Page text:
All attempts at explanations that the Bible seems to hold so dear seems to me to be an attempt my man who had very little knowledge of the actual world he inhabited. I can’t see any reason why I should take the story of Noah any more literally than I would a story from the Indians of the Pacific Northwest. They have a legend about the time when Whale fought with Bear, and much was destroyed. After putting many varying pieces of information together, it appears that this story was an attempt at explaining a very large earthquake and subsequent tsunami, which also inundated the coastline of Japan in the 1600’s or 1700’s, I am not sure which. The Native Americans of that time were attempting to explain something that they had no explanation for. Why is it not likely that the miracles and odd happenings in the Old Testament are along the same line? I cannot see that the inherent nature of our earth or our universe, or the fundamental laws of physics, changed since biblical times. So, why is what is in the Bible any more compelling than the legends of all the other religions?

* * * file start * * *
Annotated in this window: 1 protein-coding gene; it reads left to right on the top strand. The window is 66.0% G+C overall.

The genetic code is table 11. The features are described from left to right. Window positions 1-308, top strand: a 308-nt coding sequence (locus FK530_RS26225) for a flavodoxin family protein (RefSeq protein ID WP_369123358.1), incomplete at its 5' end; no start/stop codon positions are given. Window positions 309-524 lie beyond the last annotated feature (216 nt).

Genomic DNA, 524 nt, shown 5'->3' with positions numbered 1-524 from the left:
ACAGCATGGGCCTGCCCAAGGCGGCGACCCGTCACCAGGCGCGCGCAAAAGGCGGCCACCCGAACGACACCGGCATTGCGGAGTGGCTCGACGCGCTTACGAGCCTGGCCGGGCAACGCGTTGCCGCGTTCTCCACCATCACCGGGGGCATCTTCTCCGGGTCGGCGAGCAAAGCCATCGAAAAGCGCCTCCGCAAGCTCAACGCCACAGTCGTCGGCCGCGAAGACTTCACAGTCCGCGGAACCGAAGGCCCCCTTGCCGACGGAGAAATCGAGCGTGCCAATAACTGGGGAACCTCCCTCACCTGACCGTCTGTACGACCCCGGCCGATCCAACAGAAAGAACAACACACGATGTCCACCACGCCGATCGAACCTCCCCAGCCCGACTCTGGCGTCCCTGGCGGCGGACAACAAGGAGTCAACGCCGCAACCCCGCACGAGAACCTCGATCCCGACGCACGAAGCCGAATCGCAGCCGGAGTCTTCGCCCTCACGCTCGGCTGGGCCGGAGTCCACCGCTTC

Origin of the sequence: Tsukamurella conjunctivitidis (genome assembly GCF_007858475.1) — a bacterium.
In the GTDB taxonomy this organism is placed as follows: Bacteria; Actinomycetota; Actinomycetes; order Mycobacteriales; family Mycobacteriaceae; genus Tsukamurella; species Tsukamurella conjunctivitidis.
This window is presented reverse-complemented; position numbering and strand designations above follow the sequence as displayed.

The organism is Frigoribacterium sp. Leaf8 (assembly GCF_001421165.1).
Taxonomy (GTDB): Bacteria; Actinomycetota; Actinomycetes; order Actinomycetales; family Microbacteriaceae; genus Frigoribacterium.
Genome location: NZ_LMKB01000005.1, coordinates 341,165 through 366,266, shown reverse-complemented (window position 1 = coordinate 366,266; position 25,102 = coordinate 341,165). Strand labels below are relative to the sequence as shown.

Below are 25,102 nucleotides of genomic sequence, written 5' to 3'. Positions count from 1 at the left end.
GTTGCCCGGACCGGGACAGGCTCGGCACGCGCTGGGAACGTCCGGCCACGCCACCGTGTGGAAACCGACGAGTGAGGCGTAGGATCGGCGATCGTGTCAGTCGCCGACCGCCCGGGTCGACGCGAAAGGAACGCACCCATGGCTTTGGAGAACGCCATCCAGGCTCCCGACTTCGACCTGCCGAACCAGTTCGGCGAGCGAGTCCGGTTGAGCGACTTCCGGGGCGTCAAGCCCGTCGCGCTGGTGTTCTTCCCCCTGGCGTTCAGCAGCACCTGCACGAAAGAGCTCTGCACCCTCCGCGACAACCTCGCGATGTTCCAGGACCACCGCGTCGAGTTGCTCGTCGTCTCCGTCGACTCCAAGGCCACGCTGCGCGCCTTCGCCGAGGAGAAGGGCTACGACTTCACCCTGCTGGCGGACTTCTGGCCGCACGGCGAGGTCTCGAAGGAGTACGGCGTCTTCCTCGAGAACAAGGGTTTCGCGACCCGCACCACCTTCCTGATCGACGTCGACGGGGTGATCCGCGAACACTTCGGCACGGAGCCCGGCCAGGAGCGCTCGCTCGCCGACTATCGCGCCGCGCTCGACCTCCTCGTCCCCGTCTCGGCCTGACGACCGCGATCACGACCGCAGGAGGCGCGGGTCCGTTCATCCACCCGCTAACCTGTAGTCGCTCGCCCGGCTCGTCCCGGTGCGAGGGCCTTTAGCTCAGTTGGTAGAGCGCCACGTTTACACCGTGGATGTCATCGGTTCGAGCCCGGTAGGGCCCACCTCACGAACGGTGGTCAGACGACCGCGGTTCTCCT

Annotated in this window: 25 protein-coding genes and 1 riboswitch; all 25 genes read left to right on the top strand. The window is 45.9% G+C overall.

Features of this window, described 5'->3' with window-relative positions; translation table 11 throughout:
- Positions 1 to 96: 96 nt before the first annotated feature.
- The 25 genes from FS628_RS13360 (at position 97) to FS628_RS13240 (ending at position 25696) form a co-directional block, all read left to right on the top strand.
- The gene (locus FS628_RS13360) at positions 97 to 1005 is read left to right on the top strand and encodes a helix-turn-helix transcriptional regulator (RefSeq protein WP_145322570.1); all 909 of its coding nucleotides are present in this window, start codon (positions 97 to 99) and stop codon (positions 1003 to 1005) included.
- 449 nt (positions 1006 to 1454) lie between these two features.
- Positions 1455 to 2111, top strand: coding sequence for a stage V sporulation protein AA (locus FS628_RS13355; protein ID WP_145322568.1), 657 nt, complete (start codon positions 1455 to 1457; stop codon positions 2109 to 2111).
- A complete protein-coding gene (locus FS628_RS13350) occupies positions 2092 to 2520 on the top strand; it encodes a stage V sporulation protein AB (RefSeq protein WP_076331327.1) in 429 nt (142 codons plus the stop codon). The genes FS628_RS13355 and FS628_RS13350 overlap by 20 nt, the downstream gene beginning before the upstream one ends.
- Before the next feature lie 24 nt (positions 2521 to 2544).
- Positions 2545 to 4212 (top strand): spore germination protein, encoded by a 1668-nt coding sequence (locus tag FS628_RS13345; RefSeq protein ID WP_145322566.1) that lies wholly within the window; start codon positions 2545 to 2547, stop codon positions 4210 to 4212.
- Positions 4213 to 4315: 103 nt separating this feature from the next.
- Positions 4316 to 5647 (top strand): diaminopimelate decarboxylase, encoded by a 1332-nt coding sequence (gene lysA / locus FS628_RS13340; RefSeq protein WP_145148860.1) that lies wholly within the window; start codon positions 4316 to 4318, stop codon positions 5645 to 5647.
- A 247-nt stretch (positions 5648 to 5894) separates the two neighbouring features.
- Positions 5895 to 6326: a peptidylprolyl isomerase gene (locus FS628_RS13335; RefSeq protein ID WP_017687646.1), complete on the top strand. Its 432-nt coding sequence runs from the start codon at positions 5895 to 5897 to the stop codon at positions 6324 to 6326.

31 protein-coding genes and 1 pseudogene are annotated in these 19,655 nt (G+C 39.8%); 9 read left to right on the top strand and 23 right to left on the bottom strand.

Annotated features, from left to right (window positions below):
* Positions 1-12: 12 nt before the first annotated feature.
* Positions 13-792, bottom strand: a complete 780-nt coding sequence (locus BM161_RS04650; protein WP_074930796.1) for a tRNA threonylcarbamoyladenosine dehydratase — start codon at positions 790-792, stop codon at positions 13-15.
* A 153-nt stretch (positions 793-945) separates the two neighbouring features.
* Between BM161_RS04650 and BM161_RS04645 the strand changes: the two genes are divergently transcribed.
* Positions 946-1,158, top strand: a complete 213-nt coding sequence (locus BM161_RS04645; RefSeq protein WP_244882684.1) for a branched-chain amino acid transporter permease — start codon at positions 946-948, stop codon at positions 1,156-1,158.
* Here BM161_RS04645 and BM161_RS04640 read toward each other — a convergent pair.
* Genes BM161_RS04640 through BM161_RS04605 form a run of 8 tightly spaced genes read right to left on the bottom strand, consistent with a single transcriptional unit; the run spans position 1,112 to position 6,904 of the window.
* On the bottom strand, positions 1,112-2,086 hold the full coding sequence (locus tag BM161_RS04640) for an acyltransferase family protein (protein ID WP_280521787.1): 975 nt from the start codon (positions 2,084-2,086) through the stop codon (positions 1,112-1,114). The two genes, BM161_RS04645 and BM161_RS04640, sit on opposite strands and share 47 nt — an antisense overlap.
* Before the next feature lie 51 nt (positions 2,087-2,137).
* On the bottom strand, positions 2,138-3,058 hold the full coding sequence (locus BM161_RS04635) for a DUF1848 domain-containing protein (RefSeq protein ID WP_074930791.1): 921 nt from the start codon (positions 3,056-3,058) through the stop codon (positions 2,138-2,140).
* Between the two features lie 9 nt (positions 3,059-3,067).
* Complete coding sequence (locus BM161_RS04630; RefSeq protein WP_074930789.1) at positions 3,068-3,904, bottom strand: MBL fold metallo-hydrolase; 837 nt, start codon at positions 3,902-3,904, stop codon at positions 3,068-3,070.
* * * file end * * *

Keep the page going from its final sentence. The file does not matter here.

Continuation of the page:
I suppose religion is an individual’s way to try to get a handle on the universe, the uncertainty of our society, and, the ultimate question, what happens when we die. Obviously, our species has an inherent need for those kinds of explanations. We do not like uncertainty. But if you consult Occam’s Razor, the explanations that are coming from science, even though they are very, very strange (such as, how can an electron be a particle AND a wave at the same time), seem to make more sense to me that postulating a benevolent being that created the entire universe but seems to care about whether or not we believe in Him, on an individual basis.